Academic journal article Current Politics and Economics of Africa

Ethnicity and Political Participation in Ghana

Academic journal article Current Politics and Economics of Africa

Ethnicity and Political Participation in Ghana

Article excerpt


Like many of its peers in sub-Saharan Africa, Ghana's journey to democracy has been a tortuous one indeed. To the extent that governance is about the equitable distribution of societal resources, Ghana, like many African societies, has been grappling with the problem of governance since time immemorial. Before the advent of colonial rule, several African societies had established a variety of political systems with corresponding political, economic, and social institutions which dealt with allocation of resources, lawmaking, and social and political control based, for the most part, on family and kinship relations associated with communalism and consensual decision making (Rodney, 1978)1.

Besides the fact that the inauguration of the colonial project curtailed the natural evolution of the democratic governance engendered by the rule of chiefs during this period in Africa's history, colonial rule was generally based on both economic exploitation and racial injustice. It entailed economic exploitation of natural resources and social and political exclusion of indigenous Africans from decision making. This twin evil of the colonial project became the main motivation for the adoption of socialist principles of organization by many African states in the immediate post-independence period.

It is significant to note that the desire of the first generation of Africa's political elite to monopolize power for themselves and their offspring was one reason for the adoption of socialism after political independence. This was evidenced by the alacrity with which the African political elite established one-party states across the continent during this period as they invariably embarked on various socio-economic development projects to redress the unbalanced development engendered by the colonial project. Skinner (2007), for example, has argued that measures similar to the Washington Consensus in the 1960s by the new African elite essentially involved an outright abolition of traditional leadership structures in some countries or a drastic reduction in their powers and influence in the affairs of the state in others. He argues that these African nationalists ignored their own "counter-racist" philosophies such as "negritude" and the "African personality" by paying only lip service to traditional political cultures, while firmly rejecting compromise with African traditional politicians. For example, in Ghana, Kwame Nkrumah rejected the view that the new African states used agriculture to build their economies and employed ethnic-based coalitions (Lewis, 1967)2.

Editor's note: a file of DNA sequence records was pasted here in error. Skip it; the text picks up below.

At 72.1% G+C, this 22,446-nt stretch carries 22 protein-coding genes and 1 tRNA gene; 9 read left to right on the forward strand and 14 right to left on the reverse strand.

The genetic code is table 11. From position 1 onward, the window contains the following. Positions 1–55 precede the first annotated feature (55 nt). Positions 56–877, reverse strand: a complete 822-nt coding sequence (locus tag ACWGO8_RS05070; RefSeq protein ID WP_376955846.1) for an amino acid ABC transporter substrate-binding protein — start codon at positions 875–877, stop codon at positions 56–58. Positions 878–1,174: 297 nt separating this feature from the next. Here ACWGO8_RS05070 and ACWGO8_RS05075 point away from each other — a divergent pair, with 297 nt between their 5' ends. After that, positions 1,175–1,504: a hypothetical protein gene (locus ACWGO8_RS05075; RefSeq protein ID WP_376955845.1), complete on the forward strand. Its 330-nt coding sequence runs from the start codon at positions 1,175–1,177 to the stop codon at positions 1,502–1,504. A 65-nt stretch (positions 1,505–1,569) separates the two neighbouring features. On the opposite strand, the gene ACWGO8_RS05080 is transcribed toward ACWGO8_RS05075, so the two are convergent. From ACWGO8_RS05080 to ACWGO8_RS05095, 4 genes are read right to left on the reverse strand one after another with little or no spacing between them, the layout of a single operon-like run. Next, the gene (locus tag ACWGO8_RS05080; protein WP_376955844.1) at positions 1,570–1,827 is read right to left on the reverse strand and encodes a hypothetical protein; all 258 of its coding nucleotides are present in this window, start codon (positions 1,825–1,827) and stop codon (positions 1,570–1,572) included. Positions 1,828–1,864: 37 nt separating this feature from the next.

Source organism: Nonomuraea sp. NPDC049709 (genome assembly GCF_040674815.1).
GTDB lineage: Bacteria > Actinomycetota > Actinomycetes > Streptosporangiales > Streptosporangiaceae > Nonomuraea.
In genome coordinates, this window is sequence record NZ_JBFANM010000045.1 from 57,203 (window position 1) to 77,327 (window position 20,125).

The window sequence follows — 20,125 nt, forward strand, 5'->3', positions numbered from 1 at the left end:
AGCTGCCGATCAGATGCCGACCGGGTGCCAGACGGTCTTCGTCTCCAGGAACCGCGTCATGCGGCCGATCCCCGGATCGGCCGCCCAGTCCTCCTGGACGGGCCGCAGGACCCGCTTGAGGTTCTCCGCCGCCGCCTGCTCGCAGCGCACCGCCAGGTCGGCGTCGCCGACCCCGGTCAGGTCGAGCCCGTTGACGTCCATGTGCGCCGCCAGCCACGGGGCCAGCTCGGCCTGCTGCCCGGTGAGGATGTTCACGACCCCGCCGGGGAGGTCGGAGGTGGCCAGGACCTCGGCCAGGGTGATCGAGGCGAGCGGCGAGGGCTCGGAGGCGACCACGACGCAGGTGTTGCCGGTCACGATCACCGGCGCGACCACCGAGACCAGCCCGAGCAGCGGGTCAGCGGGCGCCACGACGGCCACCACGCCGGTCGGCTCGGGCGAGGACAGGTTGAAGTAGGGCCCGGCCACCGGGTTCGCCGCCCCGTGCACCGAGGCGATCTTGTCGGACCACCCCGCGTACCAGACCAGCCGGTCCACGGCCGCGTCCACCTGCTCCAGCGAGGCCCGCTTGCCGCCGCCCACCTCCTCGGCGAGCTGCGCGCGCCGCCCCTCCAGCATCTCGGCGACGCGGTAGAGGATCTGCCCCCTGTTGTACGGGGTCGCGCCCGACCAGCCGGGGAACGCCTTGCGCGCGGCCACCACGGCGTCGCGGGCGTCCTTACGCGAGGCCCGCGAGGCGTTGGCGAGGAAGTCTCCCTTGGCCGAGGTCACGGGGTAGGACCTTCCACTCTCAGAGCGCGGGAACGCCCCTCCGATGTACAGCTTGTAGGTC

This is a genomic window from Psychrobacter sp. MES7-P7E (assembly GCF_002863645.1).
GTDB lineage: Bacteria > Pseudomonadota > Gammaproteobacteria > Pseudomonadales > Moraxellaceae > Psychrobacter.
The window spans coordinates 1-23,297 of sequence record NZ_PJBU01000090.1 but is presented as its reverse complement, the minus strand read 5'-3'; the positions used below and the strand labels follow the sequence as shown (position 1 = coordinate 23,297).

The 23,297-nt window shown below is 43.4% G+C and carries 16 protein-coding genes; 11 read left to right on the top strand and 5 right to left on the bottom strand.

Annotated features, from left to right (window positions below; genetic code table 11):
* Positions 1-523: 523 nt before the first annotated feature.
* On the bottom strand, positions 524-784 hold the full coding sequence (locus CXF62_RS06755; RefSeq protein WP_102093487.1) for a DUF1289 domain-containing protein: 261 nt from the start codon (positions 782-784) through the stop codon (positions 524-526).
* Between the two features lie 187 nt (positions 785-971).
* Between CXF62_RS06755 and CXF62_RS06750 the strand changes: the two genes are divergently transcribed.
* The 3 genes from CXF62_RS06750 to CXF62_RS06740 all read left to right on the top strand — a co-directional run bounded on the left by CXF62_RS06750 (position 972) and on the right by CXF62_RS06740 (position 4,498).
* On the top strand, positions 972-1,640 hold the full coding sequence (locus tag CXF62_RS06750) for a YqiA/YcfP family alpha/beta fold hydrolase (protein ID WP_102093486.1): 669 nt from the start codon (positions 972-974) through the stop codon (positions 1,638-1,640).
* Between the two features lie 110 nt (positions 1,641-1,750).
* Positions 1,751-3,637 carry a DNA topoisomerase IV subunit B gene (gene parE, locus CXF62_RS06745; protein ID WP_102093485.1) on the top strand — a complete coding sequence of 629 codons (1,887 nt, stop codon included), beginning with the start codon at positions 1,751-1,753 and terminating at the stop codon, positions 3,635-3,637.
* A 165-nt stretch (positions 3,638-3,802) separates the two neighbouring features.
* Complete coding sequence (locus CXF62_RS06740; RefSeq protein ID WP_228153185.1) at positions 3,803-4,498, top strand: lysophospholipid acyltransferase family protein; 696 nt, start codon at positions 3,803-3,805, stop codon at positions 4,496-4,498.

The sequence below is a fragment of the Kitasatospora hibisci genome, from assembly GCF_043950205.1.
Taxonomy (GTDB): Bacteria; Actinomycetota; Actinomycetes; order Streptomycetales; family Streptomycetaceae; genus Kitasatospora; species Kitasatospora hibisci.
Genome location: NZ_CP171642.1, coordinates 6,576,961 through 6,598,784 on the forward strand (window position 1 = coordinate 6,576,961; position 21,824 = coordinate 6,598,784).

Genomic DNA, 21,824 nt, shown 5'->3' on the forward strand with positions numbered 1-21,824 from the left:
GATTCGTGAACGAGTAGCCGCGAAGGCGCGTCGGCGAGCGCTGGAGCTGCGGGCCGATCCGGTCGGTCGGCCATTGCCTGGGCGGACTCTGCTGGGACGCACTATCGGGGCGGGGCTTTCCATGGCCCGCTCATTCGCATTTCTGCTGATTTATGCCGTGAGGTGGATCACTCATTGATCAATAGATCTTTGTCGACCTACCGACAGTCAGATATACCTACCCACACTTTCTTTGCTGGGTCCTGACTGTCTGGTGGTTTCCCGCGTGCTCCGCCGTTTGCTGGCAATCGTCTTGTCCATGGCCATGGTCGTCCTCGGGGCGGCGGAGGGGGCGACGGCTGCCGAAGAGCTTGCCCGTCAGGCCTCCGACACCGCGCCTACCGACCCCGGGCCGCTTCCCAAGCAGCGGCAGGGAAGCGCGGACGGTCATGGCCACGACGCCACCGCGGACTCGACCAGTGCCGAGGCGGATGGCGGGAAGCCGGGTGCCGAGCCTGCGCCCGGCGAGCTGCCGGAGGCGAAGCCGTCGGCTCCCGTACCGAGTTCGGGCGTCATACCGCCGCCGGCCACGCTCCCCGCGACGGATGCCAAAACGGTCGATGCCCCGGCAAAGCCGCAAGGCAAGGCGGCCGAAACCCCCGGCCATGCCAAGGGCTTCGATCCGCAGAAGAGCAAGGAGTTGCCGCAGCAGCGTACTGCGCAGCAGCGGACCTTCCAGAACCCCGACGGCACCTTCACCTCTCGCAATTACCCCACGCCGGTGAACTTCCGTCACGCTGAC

However, since the mid-1980s, following the dismal failure of the socialist experiments in the continent and the imposition of various conditionalities by Western-inspired Bretton Woods institutions like the World Bank (WB) and the International Monetary Fund (IMF), African states have gradually, but surely, reverted back to the neo-liberal development paradigm with its wholesale embrace of market and political reforms popularly known as the Structural Adjustment Programmes (SAPs) or the so-called Washington Consensus. Among the myriad reforms that these Western-inspired liberal institutions required were the establishment of multi-party democracy with its concomitant precepts of the rule of law, respect for human rights, free press and regular elections.


In recent decades the world has witnessed events which have threatened the stability of states as opposed to their stable evolution as a result of competing allegiances of people to supra-state entities in heterogeneous societies (Walker, 1978). Deng (2008) refers to diversity as the plurality of identity groups that inhabit individual countries or real or imagined (often socially constructed) markers that social groups attribute to themselves or to others in order to set themselves apart from others (we/they) and to distinguish others from one another. …

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